U.S. President Donald Trump is backing off his claim that climate change is a hoax.

In an interview broadcast Sunday, Trump told CBS-TV’s 60 Minutes “I think something’s happening. Something’s changing and it’ll change back again…I’m not denying climate change, but it could very well go back. You know, we’re talking about over millions of years.”

Trump has over the years called global warming a hoax and had once called it a Chinese plot aimed at wrecking the U.S. economy.

climate change
People clean up their house that was destro. yed by Hurricane Michael in Mexico Beach. VOA

Trump told 60 Minutes he does not know if global waning is manmade, despite the scientific research showing that pollution and human activity is the major contributor. He said he does not want to give “trillions and trillions of dollars” and lose “millions and millions of jobs” to prevent it.

Most scientists link a warming planet with storms that are more intense. Hurricane Michael slammed into the Florida Panhandle last week as the strongest storm to strike the continental United States in nearly 50 years.

Trump said there have been hurricanes that were “far worse” than Michael and said scientists calling for action on climate change have a “very big political agenda.”

Meanwhile, the town of Mexico Beach, Florida was just about wiped off the face of the earth by Hurricane Michael.

“Mexico Beach is devastated,” Florida Governor Rick Scott says. “It’s like a war zone.”

Climate Change
Scenes of devastation in Mexico Beach, Florida in the aftermath for Hurricane Michael. VOA

Michael’s 250 kilometer per hour winds left only a handful of buildings standing. Concrete slabs are left where houses and stores thrived. Only a few trees are left. The main U.S. highway that goes through the town is not drivable.

Mexico Beach police chief Anthony Kelly told VOA’s Spanish Service, “When you come here and see the devastation, it’s hard, it’s emotionally hard.”

“We know each person in the majority of the houses. They know us,” Kelly said. “All these people are close to us. And now we’re going around the neighborhoods making sure that they’re not in any of these houses that are so extremely damaged.”

“Looking in the debris, seeing photos of grandkids, people that we know that have come back here year after year, that’s the emotional side,” he said. “I’ve got officers that this is their first catastrophic event, and it’s hard to explain to them, you know, it’s going to get better, because they’re seeing reality.”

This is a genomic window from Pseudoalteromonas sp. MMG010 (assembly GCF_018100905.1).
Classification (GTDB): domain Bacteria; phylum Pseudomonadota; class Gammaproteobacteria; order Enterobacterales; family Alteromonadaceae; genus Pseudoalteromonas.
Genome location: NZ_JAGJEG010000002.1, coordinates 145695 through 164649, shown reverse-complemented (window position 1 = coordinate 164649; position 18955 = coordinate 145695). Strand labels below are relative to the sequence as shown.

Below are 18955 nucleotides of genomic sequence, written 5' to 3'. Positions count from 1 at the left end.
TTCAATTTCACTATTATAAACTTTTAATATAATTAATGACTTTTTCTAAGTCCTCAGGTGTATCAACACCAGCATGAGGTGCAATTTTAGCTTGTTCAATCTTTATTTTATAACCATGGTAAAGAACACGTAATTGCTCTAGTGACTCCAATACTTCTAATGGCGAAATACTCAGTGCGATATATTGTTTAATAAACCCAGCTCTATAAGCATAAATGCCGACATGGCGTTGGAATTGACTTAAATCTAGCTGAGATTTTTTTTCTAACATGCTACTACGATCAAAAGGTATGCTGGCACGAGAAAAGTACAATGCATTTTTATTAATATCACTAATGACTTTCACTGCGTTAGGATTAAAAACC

The town’s medical manager, Patricia Cantwell, said, “It’s extremely sad that the devastation has been so rampant throughout the Panhandle” of the state.

“Having lived through Hurricane Andrew in south Florida (in 1992), it’s going to take a while,” she told VOA. “It’s one day at a time. It looks overwhelming to start, but, you know, one day at a time. It’s going to take years to get things back up and running.”

Climate Change
Scenes of devastation in Mexico Beach, Florida in the aftermath for Hurricane Michael.. VOA

Brock Long, the head Federal Emergency Management Agency, said the death toll in Mexico Beach could rise, as rescue workers continue to search the rubble left behind by the storm. It could take another 10 days to compile a damage estimate.

Some physical structures in the town were lifted off their moorings and moved hundreds of meters away by the winds and storm surge from the storm. Other buildings were left in masses of debris, demolished beyond recognition.

Also Read: US First Lady Melania Trump Starts The Final Leg of Her Africa Trip

President Trump signed a declaration Sunday saying the federal government will, for now, pay for 100 percent of the cleanup in Florida, temporarily easing the financial burden from the state. (VOA)